• In general, apparatus and methods of this invention can be applied to a horizontal, deviated or vertical open hole completion or cemented condition, or a frac through coil system where a multi-stage cased/open hole, hybrid system is used where isolation and frac points are set up along an open hole section of a well to give full bore access to the wellbore casing string at the completion of the stimulation.
  • Referring to FIGS. 1A to 1F, in a sequence of steps in stimulating a formation according to one embodiment of this invention, a section of a wellbore 10 is drilled through the earth 2 having a subterranean hydrocarbon bearing formation 3. The wellbore 10 is a horizontal well. Within the wellbore 10 is a completion string 12.
  • A completion string is usually a tubular pipe also commonly known as production casing or well bore liner that is usually permanently installed in the well bore. A completion string may be a wellbore casing, liner, tubulars or any other similar tubing.
  • The completion string 12 is in what is commonly known as open hole condition, meaning that the annular space 18 between completion string 12 and the wellbore 10 is not purposely filled.
  • Segments of a completion string can be joined together with collars. The completion string 12 includes collars 40 that join sections 13 of the completion string 12 together. The collars 40 are equally spaced but need not be equally spaced along the completion string 12 and are usually placed at intervals determined by the conditions of the hydrocarbon bearing formation and the results desired from the stimulation process.
  • The collars 40 of the completion string 12 include burst disks which are housed in burst ports 20 of the collars 40. In general, a burst disk is a device which is designed to rupture once a certain pressure threshold is reached thus opening a port in the wall in which it is located.
  • Burst disks embodying the principles of the invention can be located within different types of bodies. For example, the body can be a completion string or like tubing or piping, or a collar. A “collar” is a tubular section of larger outside diameter and shorter length than the adjacent tubular sections that comprise the majority of a drill string. Often collars are used to join tubular sections together, and as such may have any combination of thread types on their ends. Collars may also serve functions other than simply extending the drill string or joining sections of tubulars together. Burst disks can also be located in the walls of a completion string. Bodies, including completion strings, drill strings, and treatment strings, tubulars, tubing, piping and collars are also referred to herein as tubular members.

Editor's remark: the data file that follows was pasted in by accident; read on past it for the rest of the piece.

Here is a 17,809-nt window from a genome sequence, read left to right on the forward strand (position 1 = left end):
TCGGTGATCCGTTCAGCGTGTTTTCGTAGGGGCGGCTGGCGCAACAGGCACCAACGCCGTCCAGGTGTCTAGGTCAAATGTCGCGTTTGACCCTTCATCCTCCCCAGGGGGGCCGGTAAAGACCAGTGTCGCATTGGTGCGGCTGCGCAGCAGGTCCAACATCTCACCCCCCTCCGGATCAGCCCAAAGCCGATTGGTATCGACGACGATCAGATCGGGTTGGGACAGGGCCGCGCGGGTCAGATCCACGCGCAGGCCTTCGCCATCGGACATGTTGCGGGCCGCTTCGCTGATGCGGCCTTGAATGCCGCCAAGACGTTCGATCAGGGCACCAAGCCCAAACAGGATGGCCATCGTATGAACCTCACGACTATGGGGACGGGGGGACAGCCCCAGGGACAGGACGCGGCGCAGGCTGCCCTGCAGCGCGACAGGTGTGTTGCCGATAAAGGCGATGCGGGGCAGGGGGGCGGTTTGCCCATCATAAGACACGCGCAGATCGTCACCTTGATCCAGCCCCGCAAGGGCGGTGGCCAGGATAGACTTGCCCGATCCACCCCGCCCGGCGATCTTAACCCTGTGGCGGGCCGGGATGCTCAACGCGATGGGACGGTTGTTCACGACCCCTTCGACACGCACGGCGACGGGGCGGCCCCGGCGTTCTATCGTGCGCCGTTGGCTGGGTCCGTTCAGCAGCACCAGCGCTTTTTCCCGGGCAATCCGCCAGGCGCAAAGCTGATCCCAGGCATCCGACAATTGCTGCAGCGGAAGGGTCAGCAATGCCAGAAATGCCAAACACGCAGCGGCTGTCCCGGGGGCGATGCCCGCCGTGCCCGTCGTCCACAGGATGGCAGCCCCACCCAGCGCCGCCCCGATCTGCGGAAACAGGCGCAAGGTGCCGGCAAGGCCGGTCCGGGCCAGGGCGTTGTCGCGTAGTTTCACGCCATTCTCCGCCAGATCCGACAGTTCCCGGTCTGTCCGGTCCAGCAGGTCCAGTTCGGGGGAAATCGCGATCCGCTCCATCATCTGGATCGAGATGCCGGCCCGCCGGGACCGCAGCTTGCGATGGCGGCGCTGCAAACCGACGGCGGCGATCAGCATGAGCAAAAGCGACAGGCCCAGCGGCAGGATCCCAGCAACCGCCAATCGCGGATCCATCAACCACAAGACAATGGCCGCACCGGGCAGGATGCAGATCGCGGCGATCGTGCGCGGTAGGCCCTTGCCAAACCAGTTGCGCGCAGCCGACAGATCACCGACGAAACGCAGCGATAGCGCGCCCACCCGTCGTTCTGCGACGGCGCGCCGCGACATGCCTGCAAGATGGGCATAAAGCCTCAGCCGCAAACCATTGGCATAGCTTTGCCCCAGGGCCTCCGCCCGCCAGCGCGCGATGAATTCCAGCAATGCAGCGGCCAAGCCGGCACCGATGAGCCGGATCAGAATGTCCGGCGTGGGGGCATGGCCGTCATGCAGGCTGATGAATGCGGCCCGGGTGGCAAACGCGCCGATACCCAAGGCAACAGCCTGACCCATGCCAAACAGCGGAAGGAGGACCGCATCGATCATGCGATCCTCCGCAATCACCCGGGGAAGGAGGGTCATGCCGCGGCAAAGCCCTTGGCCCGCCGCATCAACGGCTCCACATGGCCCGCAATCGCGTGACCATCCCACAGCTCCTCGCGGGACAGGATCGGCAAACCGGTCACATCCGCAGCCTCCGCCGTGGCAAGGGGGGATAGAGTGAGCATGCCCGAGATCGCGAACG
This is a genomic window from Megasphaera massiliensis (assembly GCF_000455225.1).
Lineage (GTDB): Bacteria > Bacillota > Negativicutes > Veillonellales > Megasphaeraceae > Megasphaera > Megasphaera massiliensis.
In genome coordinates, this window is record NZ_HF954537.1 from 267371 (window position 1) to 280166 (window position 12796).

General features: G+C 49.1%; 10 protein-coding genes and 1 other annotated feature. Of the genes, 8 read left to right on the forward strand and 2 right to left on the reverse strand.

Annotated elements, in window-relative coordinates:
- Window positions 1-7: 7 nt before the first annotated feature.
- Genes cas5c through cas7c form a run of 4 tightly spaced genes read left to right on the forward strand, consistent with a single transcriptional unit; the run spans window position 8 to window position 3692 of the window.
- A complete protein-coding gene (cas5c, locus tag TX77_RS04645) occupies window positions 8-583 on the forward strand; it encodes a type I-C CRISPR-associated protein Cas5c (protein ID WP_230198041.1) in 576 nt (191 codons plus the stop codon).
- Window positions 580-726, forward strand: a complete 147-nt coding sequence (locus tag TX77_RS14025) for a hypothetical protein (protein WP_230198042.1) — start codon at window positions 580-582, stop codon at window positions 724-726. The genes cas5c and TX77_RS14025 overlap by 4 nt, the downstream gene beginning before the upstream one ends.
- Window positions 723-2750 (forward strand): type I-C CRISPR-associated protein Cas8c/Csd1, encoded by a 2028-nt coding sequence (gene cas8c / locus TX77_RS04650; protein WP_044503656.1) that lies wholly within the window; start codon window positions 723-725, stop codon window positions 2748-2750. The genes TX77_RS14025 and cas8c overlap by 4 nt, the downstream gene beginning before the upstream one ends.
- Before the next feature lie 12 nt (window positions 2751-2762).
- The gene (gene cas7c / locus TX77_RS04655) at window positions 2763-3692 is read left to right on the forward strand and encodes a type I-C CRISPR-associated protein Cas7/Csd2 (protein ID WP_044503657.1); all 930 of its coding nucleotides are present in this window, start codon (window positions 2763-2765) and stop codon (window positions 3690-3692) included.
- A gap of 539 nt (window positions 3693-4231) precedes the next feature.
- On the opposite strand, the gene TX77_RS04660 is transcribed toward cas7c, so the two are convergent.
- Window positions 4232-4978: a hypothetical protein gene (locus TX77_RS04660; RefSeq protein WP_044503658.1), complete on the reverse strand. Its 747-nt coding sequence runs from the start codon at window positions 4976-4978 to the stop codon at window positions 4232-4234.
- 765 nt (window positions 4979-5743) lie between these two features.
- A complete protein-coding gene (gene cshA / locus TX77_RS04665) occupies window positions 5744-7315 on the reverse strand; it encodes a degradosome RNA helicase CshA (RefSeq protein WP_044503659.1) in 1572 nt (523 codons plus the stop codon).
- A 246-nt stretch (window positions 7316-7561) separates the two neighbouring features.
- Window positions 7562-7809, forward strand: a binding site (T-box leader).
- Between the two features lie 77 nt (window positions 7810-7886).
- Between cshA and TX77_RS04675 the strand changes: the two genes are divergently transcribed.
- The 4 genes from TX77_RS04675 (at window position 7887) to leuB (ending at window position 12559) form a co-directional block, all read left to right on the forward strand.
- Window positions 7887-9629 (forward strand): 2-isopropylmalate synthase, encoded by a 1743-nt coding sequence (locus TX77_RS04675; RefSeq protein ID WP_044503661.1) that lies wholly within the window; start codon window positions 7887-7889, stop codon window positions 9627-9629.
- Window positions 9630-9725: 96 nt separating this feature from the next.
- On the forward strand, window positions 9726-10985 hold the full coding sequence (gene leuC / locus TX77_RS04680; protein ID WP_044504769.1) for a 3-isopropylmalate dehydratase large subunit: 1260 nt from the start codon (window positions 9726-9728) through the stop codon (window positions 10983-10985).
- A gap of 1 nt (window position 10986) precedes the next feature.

• A treatment string is usually a tubular pipe for conveying fluids, such as but not limited to coiled tubing and collars, for conveying fluids, that is not permanently installed in a well bore. Treatment tubing is commonly inserted into a wellbore (in either an open hole or completed state) to convey fluid into and/or out of the wellbore to for example, stimulate a subterranean formation. It is also known to attach a bottom hole (“BHA”) device to treatment tubing where the treatment tubing can be used to insert and/or remove the BHA and convey fluid to operate the BHA.
  • One embodiment of a collar suitable for the invention in which burst disks can be placed is shown in FIG. 12A. The collar indicated generally at 41 includes a central section 42. Burst disk assemblies 22 are housed in ports 20 in the central section 42 of the collar 41.
  • Another embodiment of a collar suitable for the invention in which burst disk assemblies 22 can be placed is shown in FIG. 12B. The collar indicated generally at 43 is a collar with a central section 44. Fins 100 protrude outwardly from the wall of the collar 43 thereby decreasing the space between collar 43 and a wellbore when installed.
  • Referring principally to FIGS. 10A, 12A, 12B, and 10A to 10D, the burst disk assembly 22 comprises a retainer 140, which in turn threads into the wall 400. If the burst disk assembly 22 is housed in a collar of the type of the collar 41, the wall 400 forms part of the central section 42. Alternatively, if the burst disk assembly 22 is housed in a collar of the type of collar 43, the wall 400 forms part of one of the fins 100. The retainer 140 is threaded into the wall 400 by threads 153 to hold the burstable disk 148 in place. O rings 155 are provided between the wall 400 and the retainer 140 and the burstable disk 148. A cap 150 fits into retainer 140 such that a pressure tight seal is formed between the central conduit of a completion string and the outside of the completion string whether it is inside a wellbore or outside. The cap 150 is covered with a protective mastic 152, such as silicone sealant to protect it during shipping and handling, and to help retain it in place. The chamber 157 formed between the burst disk and the cap 150 normally contains air, but may be filled with other fluids, depending upon the operational circumstances.
  • The cap 150 prevents pressure on the outside of a completion string or collar from bursting the burstable disk 148 from the outside of the string or collar inward during the placement, servicing, or cementing of the collar or completion string in which it is housed. The chamber 157 is normally close to atmospheric pressure until the burstable disk 148 bursts. The atmospheric pressure facilitates the bursting of the burstable disk 148 at a predictable pressure, as the necessary pressure acting inside the collar and against the interior side of the disk can be determined in a reliable manner. The burstable disk 148 in a burst condition is depicted in FIGS. 10B to 10E.